MADISON, Wis. (AP) — Harry Wait was so determined to show Wisconsin's election system is vulnerable to fraud that he logged onto the state website, requested an absentee ballot in the state Assembly speaker’s name and had it delivered to himself. Then he ran to a sheriff to tell him that he had committed fraud.
Now Wait faces the possibility of criminal charges in a strange new chapter in a chaotic, seemingly endless fight over election administration in the key battleground state.
The fight began after Joe Biden won the state in 2020, defeating former President Donald Trump by nearly 21,000 votes. Trump has refused to accept the loss, insisting the election was marred by fraud. Multiple reviews and court decisions have upheld Biden's victory, but Trump's supporters have spent the months since promoting his baseless claims that Biden somehow stole the election.
Republican state Rep. Tim Ramthun has centered his gubernatorial campaign around decertifying Biden’s win in the state. GOP legislators passed sweeping election law changes earlier this year only to see Democratic Gov. Tony Evers veto the package. The conservative-controlled state Supreme Court in July outlawed absentee ballot drop boxes.
That's not all. A Republican sheriff last year called for charging elections officials for refusing to send special assistants into nursing homes to help residents vote absentee at the outset of the COVID-19 pandemic. And under pressure from Trump, Assembly Speaker Robin Vos launched an investigation into voter fraud last summer that has cost taxpayers more than $1 million but so far turned up nothing.
It hasn't been nearly enough for the state GOP's hardliners. Nine Republican legislators, including Vos and state Senate Majority Leader Devin LeMahieu, face primary challengers who say the incumbents haven't done enough to bolster election security.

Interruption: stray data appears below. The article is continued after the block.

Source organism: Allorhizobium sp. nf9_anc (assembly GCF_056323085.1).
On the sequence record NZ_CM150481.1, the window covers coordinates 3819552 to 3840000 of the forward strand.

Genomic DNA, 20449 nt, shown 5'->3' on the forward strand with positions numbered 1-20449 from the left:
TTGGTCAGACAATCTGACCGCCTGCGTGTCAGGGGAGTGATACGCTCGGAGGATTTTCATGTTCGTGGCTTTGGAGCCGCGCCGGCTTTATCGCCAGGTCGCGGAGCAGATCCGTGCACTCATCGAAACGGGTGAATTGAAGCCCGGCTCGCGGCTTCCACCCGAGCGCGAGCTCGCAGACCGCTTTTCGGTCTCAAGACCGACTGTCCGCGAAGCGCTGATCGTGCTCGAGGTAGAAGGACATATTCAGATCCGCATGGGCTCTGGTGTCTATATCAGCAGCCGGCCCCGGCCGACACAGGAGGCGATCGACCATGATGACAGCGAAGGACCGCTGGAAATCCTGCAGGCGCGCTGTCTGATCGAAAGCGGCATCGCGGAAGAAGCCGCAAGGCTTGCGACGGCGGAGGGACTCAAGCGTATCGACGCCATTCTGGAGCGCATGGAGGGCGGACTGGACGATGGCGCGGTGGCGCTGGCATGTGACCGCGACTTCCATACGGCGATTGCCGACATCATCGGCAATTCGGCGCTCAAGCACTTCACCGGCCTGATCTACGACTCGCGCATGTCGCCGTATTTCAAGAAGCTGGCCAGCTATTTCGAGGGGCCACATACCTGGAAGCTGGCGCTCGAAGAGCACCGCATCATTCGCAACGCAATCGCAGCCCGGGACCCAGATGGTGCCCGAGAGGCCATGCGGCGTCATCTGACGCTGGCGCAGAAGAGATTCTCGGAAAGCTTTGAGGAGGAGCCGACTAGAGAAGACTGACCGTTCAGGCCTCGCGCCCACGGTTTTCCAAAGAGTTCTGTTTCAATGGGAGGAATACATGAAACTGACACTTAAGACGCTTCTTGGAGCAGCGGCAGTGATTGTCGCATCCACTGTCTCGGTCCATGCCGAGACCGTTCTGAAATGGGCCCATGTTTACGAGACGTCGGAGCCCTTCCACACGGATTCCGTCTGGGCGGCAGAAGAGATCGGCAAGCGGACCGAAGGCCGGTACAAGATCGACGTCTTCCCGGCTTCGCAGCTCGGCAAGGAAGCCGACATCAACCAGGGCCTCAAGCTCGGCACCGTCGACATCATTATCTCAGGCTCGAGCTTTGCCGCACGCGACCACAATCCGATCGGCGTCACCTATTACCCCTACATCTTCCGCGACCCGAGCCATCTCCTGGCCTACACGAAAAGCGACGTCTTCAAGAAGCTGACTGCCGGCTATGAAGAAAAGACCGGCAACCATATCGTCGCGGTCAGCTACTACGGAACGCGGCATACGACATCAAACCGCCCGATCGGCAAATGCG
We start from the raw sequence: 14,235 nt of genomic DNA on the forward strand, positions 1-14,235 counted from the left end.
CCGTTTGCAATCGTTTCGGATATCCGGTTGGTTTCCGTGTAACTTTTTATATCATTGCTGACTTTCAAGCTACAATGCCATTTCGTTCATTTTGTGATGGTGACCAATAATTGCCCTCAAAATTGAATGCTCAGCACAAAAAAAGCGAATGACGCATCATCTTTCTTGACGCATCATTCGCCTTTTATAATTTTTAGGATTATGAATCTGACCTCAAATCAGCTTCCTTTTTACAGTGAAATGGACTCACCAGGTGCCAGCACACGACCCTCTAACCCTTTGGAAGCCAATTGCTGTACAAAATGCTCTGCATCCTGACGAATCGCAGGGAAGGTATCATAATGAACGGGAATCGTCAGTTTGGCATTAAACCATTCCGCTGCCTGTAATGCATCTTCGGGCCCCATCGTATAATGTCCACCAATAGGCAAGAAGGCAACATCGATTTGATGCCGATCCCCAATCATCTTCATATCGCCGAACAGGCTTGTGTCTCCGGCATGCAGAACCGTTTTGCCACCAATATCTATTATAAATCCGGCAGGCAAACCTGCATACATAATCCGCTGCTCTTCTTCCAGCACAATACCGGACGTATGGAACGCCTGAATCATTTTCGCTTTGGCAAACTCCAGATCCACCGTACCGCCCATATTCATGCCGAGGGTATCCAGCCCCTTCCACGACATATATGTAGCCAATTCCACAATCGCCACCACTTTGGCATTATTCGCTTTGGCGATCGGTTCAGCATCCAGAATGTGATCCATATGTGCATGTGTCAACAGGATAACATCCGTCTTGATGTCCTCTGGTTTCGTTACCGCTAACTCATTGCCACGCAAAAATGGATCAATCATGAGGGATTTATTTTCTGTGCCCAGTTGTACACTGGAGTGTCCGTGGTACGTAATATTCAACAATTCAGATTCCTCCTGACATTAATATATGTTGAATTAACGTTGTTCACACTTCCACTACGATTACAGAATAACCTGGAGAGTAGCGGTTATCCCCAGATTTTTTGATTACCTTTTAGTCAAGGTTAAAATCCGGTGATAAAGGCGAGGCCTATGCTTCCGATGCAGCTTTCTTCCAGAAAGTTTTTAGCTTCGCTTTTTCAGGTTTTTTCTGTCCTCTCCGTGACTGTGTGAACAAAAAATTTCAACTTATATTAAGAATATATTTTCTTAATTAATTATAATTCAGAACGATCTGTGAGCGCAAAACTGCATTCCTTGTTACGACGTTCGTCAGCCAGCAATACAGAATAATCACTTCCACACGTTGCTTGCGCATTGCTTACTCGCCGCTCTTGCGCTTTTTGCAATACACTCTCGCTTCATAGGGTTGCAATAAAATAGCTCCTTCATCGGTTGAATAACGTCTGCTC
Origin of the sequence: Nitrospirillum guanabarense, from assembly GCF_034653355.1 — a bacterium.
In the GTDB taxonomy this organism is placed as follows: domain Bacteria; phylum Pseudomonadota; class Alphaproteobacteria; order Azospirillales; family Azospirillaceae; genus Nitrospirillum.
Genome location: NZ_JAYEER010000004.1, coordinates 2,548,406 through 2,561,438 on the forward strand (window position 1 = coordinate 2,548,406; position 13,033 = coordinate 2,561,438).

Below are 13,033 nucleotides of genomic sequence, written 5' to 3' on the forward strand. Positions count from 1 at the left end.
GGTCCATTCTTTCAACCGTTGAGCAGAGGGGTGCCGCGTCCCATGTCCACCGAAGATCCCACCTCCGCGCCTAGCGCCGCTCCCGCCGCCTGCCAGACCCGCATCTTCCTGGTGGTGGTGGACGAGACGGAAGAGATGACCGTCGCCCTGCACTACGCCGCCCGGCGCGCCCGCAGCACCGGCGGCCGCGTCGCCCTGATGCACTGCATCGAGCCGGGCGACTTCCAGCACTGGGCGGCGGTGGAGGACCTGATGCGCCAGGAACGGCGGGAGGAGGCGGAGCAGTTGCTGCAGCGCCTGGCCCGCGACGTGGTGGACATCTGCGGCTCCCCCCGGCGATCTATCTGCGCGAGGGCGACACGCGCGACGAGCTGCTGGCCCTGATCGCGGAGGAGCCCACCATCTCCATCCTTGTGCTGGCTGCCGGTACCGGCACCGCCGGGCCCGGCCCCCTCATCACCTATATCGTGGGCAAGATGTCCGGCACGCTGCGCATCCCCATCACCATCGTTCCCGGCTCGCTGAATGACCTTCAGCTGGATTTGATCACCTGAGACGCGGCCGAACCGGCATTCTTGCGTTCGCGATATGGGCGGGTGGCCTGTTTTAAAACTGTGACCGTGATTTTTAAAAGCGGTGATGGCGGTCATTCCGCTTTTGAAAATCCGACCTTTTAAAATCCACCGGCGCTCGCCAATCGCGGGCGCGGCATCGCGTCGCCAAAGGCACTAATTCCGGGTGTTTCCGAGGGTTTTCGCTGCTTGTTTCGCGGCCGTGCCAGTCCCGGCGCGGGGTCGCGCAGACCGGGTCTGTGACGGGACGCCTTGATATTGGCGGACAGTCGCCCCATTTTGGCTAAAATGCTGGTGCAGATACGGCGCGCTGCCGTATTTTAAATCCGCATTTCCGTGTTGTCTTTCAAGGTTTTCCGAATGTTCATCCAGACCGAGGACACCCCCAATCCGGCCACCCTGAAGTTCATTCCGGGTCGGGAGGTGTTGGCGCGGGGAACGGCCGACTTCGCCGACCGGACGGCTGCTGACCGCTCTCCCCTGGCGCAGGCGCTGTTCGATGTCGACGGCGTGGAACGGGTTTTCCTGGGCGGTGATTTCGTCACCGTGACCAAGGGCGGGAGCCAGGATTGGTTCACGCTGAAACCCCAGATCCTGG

Enter Harry Wait. He's the president of the Racine-based group HOT Government, which has alleged fraud in the 2020 election. He told The Associated Press that he visited the state's election website and ordered what he says were 10 absentee ballots in the names of other people, including Vos and Racine Mayor Cory Mason, and had them delivered to his own address.
He quickly contacted Racine County Sheriff Christopher Schmaling and told him all about it, saying he had proven the state's system is vulnerable to fraud.
Wait wasn't alone. Adrianne Melby, of Burlington, told the AP that she decided to see if she could get an absentee ballot sent to a different address. She had a friend visit the website, order a ballot in Melby's name and have it sent to the friend's address. Melby told Schmaling what she had done as well.
Wisconsin law prohibits people from making false statements to obtain an absentee ballot and from impersonating a voter. Penalties can include fines of up to $10,000 and three-and-a-half years in prison. Wait and Melby told the AP that Schmaling promised he wouldn't arrest them or refer charges.
“I asked him if he was going to arrest me and he said no,” Wait said. “The conversation was fairly short. He was glad that I had opened this up and revealed it.”
Melby, for her part, said that Schmaling told her that neither she nor her friend committed a crime because Melby gave her friend consent to obtain a ballot in her name.